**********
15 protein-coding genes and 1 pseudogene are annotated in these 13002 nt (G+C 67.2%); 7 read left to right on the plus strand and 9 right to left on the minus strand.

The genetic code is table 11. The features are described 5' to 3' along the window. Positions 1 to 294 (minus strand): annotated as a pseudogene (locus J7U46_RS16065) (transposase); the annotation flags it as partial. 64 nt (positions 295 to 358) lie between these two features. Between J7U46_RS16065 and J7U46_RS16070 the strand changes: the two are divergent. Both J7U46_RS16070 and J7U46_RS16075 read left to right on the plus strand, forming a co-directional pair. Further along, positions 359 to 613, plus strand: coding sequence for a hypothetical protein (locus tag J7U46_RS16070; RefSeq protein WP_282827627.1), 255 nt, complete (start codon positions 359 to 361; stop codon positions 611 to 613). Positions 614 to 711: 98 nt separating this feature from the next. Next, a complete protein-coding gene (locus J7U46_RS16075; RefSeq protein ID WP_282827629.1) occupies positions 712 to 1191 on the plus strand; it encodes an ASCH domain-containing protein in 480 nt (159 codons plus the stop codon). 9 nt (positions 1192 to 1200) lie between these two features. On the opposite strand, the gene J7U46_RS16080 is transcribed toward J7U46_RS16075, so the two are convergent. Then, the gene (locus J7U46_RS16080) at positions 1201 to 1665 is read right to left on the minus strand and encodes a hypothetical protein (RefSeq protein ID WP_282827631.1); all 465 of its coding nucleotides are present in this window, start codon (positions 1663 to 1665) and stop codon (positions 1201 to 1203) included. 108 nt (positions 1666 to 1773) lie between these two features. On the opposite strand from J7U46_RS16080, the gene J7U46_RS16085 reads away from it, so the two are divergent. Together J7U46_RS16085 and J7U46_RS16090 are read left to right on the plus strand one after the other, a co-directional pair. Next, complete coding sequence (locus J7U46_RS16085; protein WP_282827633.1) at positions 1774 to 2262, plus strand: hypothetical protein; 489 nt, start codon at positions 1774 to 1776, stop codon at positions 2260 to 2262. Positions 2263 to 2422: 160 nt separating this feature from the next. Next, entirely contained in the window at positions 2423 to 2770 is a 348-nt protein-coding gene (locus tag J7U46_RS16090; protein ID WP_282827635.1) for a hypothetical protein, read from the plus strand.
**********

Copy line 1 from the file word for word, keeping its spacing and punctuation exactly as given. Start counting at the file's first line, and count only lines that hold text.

15 protein-coding genes and 1 pseudogene are annotated in these 13002 nt (G+C 67.2%); 7 read left to right on the plus strand and 9 right to left on the minus strand.